The 3 Best Rockfish Rigs For The California Coast

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The California coastline holds an abundance of rockfish species. Lingcod, Cabezon, Blues, Blacks, Vermillion, and Brown Rockfish are only a few of the hard fighting, tasty species you can limit out on. I’ve experimented with a handful of different rockfish setups, line size, lures, weights, you name it! Some work, others are more specific, more specialized. But I’ve narrowed it down to a solid three rockfish rigs that’ll produce bites and generally cover the whole spectrum of species. But first, let me give you an idea of where to find these spiny bottom fish.

Jason is holding a vermillion rockfish caught on a feather rockfish rig.

Where To Find Rockfish

From shore, rockfish can be caught along rocky outcrops or shorelines. When you find a good, deep area, assure that you have a stable place to fish from. Get your feet secure and watch for damp rocks with moss or kelp. Rocks like these are slick and can lead to a quick end to your day.

From a boat, you can identify rocky bottoms with a fish finder, and it’s pretty easy, as sand is flat and anything else is likely hard structure. When you see suspended fish above the structure, these are likely blue and black rockfish, which are the first to bite as your lower your bait through the school.

1.) Rockfish Rigs: Farallon Feather Rigs

It doesn’t get much easier than a feather rig! The Farallon Feather rig consists of a long leader line with a snap swivel and two feathered hooks. These setups are used on charter boats, and anglers will grab for these rigs first when testing the water to determine what’s down there. This rockfish rig is most effective when jigged vertically as it covers water up and down and indicates if schools are present.

For an added scent and flavor, I like to add strips of squid to the hooks and fashion them so that they slightly extend past the end of the feather. This provides a tasty trailer and works well as a multi-species bait – Cabezon and Lingcod like them too!  It’s also possible to drop a feather rig with no bait at all. Rockfish will commonly bite even a naked hook.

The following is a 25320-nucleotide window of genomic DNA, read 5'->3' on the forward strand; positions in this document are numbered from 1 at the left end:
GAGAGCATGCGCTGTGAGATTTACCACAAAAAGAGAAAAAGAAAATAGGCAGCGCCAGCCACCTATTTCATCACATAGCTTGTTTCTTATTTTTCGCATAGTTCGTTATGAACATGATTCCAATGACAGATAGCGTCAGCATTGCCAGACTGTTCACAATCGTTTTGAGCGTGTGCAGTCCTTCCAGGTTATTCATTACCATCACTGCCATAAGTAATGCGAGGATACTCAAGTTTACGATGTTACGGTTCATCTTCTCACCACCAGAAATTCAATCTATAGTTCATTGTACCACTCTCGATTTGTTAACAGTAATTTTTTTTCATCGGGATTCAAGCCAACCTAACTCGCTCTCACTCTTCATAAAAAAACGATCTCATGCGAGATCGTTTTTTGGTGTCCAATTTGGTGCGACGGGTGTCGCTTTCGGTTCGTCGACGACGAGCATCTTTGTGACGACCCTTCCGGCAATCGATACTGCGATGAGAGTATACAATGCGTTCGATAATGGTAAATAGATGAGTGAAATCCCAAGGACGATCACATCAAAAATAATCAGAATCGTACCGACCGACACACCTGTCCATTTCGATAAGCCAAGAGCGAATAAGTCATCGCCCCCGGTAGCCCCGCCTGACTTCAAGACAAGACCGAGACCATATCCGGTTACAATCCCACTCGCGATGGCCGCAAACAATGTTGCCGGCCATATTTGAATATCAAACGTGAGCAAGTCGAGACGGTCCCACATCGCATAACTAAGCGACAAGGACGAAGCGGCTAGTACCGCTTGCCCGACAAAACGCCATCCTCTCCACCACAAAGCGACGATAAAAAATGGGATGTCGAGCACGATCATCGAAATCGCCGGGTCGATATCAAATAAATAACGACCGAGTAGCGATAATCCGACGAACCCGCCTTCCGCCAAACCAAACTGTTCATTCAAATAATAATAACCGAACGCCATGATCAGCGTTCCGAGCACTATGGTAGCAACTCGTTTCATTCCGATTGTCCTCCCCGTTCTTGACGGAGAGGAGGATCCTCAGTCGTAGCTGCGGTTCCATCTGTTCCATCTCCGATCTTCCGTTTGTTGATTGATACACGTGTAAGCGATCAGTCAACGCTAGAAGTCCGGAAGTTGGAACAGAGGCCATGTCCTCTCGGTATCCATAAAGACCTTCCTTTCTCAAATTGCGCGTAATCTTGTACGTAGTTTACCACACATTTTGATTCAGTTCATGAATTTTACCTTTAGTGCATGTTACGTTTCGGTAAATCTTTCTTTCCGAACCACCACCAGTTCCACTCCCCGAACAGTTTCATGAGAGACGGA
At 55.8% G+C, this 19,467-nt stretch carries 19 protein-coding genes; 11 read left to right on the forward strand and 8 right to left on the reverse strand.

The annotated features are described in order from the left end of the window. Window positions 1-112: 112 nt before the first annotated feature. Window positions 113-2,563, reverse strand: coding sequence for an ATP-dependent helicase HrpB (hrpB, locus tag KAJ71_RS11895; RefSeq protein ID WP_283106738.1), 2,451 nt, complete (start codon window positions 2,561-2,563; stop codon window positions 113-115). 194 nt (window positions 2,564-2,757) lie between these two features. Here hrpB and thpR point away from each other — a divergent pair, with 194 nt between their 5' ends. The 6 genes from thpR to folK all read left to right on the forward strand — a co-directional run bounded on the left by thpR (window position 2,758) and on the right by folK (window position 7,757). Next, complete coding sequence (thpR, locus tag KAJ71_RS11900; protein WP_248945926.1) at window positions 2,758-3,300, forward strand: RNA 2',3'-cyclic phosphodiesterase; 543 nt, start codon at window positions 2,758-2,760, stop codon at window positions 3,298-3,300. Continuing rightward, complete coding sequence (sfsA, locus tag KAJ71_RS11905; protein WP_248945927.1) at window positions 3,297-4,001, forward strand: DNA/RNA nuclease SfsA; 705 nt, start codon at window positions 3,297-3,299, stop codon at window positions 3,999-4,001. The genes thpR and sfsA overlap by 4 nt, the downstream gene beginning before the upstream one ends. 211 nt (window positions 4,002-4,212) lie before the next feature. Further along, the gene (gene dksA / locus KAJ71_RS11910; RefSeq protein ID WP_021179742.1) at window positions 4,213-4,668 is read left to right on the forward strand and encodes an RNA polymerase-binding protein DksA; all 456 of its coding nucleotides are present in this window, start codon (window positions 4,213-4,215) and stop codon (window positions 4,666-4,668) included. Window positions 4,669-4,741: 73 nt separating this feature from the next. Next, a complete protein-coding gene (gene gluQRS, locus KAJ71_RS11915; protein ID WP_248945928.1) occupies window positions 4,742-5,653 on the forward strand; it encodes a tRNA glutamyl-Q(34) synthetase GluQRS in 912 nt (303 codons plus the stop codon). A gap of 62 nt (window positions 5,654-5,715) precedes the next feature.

2.) Rockfish Rigs: Drop Shot Rig

The drop-shot rig has proven itself as an effective rig. The benefit of the drop shot is that it keeps your bait up and off the bottom. It also provides a more visible target for fish and allows you to save your lure when hung up.  With a drop shot, you can slow roll a swimbait or tie on a #4 Gamakatsu octopus hook and use chunks of squid, anchovies, or blood worms and slow retrieve. This method is especially effective when fishing over areas with patches of sand. These locations are known to hold halibut and sanddabs and with a white or chartreuse swimbait, you’ll entice a bite.

3.) Rockfish Rigs: Pline Twin-Tail Squid

The twin-tail squid is a rockfish rig that I use when the bite is hot. If the feather rig has gotten bit, then I’ll drop something on the larger side to isolate larger fish, and even entice predatory fish like lingcod and cabezon into the picture. The Twin-Tail Squid can be fished much like a feather rig over structure or cast out and left still.


As a bait, I like to tip these lures with squid or shrimp for added scent. When the bite is happening, these lures are perfect for calling out those big boys. However, keep in mind that a rig like this is specifically for larger fish like lingcod and behemoth rockfish, so don’t expect a bite right away!



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